February 6, 2011 - WIELS Contemporary Art Centre, Brussels - The Other Tradition
February 6, 2011

The Other Tradition

The Other Tradition
A group show with Danai Anesiadou, Ei Arakawa (& Silke Otto-Knapp), Cezary Bodzianowski, Sharon Hayes, Sung Hwan Kim, Roman Ondák, Jimmy Robert, Katerina Šedá, Tino Sehgal, Jiří Skála, Pilvi Takala, Tris Vonna-Michell

Curated by Elena Filipovic

26 February – 1 May 2011

Opening:
25 February, 18:30 -21:00Avenue Van Volxemlaan 354
1190 Brussels, Belgium
T +32 (0)2 340 00 50
www.wiels.org
Wed – Sun, 11:00 – 18:00
Mon – Tue, closed

This group exhibition identifies a genre of art in which a situation, event, or action is the central medium for a young international group of artists. Many will carry out live actions, involve actors to enact their instructions, or in some way record their actions for the exhibition. Still, despite a live event being at the center of the production of the thing they call the work of art, existing terms such as “participatory art”, “performance”, or “relational aesthetics” are not appropriate to describe what they do, all the more so as the artists themselves, in fact, trace their lineage elsewhere. Instead, the legacy of Conceptual art is often their reference point, and to it these artist bring the tactics of public protest, dance, esotericism, social work, or storytelling, for example. In the process, they are each in their own way thinking through what an artwork is and does (rather than what it represents) either at the moment of being made or when it encounters visitors in an exhibition.

From the act of having two strangers spend the entire duration of the exhibition learning to copy the handwriting of the other (Jiří Skála) to staging outmoded or speculative demonstrations in different cities (Sharon Hayes) or from organizing the precise and timed activities of an entire village so that each person living there does the same ordinary task such as cleaning or eating at the exact same time (Kateřina Šedá) to engaging a museum attendant to spontaneously recite the day’s newspaper headline to visitors at the ticket desk (Tino Sehgal): these are just a few examples of projects featured in the exhibition.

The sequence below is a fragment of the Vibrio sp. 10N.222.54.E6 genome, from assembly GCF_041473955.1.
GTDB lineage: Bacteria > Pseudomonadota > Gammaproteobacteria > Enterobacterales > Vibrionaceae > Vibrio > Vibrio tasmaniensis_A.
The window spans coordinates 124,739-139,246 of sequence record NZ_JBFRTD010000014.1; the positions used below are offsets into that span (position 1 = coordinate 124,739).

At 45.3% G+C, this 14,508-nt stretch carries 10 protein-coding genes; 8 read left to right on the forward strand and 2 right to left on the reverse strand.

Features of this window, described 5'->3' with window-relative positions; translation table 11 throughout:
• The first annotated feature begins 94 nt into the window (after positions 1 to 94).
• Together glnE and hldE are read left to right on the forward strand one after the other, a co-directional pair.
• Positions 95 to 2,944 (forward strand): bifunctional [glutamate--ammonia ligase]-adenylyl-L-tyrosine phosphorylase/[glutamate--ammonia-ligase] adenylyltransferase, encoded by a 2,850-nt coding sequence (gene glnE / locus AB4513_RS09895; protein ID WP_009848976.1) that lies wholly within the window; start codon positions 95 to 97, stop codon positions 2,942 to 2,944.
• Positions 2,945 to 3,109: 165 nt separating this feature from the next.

In 1966, the late critic Gene Swenson curated an exhibition that he called The Other Tradition that proposed an alternative geneaology for the art of his day: rejecting the lineage connecting Cubism to Color Field painting that was then taken to be fact, he instead proposed a trajectory that claimed Dada and Surrealism the predecessors to Pop. This group exhibition, loosely inspired by that one, and reusing its title, looks at a generation of artists making art that positions itself against the too-long dominant idea of the autonomous, immutable, and material character of art; they create the conditions instead for the viewer to experience an event or action that is the heart of the artwork itself (and even devise ways for the audience to experience it when the action has already taken place). In the process, they make art forms that both continue but also break with something as dusty as what one might call an art historical “tradition”.

Different events and actions, installations, films, sculptures, and props will be visible as each artist’s contribution to this experimental attempt to identify the terms of what an other tradition of art could be. And yet, it should be said: this attempt eschews the form of either a festival of events or a presentation of mere documentation and instead decidedly articulates itself as an exhibition, with all the questions that making an exhibition for such artwork implies.

Read about all the special events and performances on The Other Tradition.

The exhibition receives the special support of
The Cultural Service of the Polish Embassy in Belgium, Czech Centre Brussels, Kaaitheater, The French Embassy in Belgium and the Finnish Cultural Institute Brussels.

Press
angie.vandycke@wiels.org

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